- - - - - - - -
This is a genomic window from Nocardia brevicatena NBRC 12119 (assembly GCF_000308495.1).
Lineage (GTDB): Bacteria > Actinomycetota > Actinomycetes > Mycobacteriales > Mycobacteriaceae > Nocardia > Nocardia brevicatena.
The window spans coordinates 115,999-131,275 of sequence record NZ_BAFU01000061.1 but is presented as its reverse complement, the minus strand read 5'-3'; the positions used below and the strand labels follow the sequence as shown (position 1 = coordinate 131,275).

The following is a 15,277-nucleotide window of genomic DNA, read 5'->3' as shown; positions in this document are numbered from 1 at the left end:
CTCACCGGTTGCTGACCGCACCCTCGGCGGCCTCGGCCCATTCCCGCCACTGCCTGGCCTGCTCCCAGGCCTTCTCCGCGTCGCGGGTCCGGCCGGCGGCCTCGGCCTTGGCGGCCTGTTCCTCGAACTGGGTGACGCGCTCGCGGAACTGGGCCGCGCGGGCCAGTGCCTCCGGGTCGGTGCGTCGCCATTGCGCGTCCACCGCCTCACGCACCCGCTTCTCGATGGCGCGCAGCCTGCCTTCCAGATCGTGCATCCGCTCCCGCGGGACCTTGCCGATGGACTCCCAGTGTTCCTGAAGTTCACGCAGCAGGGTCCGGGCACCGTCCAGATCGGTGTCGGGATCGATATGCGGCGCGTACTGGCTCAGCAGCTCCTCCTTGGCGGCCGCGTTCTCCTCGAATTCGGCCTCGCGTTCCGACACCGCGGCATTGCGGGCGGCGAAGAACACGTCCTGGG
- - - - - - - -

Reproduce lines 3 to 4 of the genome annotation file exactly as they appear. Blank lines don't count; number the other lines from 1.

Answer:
The window spans coordinates 115,999-131,275 of sequence record NZ_BAFU01000061.1 but is presented as its reverse complement, the minus strand read 5'-3'; the positions used below and the strand labels follow the sequence as shown (position 1 = coordinate 131,275).

The following is a 15,277-nucleotide window of genomic DNA, read 5'->3' as shown; positions in this document are numbered from 1 at the left end: